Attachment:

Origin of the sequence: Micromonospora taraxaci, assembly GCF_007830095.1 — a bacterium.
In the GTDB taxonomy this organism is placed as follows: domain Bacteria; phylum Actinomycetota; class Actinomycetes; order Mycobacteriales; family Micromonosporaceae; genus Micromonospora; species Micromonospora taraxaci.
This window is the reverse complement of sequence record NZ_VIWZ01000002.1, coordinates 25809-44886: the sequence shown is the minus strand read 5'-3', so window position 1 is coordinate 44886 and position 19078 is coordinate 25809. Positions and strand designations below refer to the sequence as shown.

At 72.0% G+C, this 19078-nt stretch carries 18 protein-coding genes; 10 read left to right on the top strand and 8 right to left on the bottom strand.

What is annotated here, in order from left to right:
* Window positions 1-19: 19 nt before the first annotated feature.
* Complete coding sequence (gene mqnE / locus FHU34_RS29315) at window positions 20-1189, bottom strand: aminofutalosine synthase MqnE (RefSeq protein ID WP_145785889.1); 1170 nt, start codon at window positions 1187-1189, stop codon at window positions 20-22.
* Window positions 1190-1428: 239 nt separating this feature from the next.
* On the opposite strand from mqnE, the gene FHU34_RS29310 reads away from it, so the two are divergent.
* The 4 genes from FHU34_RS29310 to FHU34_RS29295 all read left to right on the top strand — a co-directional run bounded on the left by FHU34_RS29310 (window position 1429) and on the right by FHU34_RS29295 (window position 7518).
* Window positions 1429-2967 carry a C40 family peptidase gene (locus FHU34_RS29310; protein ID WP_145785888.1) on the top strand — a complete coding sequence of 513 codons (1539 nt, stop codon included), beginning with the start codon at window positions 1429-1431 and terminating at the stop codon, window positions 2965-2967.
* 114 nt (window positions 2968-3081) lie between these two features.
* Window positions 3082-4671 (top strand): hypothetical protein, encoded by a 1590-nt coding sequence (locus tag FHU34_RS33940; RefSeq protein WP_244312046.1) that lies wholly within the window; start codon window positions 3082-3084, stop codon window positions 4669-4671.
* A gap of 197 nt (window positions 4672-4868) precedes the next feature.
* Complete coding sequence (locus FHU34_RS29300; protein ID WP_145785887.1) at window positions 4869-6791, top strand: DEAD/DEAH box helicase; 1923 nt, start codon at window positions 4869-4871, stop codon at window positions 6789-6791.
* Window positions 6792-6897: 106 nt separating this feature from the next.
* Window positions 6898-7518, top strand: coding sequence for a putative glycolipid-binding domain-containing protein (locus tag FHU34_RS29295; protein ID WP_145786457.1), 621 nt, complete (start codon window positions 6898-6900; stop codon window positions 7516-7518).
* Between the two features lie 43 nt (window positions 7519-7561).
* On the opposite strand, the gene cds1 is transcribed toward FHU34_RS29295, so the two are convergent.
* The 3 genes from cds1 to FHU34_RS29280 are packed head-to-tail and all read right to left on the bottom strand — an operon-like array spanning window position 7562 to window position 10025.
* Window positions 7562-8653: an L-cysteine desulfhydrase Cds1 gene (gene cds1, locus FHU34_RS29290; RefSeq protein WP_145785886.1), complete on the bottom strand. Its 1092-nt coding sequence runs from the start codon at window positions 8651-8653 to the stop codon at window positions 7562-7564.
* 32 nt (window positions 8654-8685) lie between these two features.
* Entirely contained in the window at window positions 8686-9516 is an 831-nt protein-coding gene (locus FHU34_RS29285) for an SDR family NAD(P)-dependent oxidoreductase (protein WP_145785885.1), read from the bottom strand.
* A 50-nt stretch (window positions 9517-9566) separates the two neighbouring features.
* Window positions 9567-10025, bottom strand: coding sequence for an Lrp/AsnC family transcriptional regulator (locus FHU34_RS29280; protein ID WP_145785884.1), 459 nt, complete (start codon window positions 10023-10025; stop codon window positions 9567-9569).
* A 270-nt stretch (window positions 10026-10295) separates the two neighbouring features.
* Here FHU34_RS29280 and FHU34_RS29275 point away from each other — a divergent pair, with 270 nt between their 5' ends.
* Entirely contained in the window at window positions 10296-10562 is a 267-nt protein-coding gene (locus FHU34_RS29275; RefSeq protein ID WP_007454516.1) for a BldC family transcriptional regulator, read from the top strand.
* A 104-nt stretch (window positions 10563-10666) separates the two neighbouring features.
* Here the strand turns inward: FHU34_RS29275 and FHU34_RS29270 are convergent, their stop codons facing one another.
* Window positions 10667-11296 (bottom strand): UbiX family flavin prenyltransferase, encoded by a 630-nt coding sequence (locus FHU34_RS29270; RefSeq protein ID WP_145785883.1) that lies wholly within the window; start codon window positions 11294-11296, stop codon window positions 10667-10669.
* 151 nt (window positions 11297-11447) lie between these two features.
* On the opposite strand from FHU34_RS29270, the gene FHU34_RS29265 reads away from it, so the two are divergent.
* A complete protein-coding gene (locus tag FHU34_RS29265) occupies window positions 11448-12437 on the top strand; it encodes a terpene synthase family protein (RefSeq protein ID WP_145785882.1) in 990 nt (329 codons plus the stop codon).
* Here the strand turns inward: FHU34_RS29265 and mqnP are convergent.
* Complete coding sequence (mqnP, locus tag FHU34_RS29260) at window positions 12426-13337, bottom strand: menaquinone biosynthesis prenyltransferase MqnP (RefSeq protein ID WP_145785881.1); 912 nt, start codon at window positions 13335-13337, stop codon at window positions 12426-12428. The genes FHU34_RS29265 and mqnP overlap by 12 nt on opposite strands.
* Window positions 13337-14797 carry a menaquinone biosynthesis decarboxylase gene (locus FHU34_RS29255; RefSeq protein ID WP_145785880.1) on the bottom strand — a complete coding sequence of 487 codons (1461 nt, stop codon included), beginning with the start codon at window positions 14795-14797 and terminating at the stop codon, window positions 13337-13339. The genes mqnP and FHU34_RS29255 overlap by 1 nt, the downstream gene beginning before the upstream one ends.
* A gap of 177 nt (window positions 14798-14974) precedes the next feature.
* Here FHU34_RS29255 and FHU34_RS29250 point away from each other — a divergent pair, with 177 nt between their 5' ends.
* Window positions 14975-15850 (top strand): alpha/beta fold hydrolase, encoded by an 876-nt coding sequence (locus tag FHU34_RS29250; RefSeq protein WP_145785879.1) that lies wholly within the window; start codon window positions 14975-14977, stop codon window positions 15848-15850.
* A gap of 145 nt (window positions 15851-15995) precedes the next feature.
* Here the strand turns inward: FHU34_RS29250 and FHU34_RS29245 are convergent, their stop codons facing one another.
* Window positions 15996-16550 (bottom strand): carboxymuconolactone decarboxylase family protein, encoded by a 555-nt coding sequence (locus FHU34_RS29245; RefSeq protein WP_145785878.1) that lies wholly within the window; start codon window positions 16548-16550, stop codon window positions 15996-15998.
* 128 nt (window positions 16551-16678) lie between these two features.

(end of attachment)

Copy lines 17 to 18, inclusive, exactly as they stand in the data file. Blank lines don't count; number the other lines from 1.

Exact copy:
* Window positions 6898-7518, top strand: coding sequence for a putative glycolipid-binding domain-containing protein (locus tag FHU34_RS29295; protein ID WP_145786457.1), 621 nt, complete (start codon window positions 6898-6900; stop codon window positions 7516-7518).
* Between the two features lie 43 nt (window positions 7519-7561).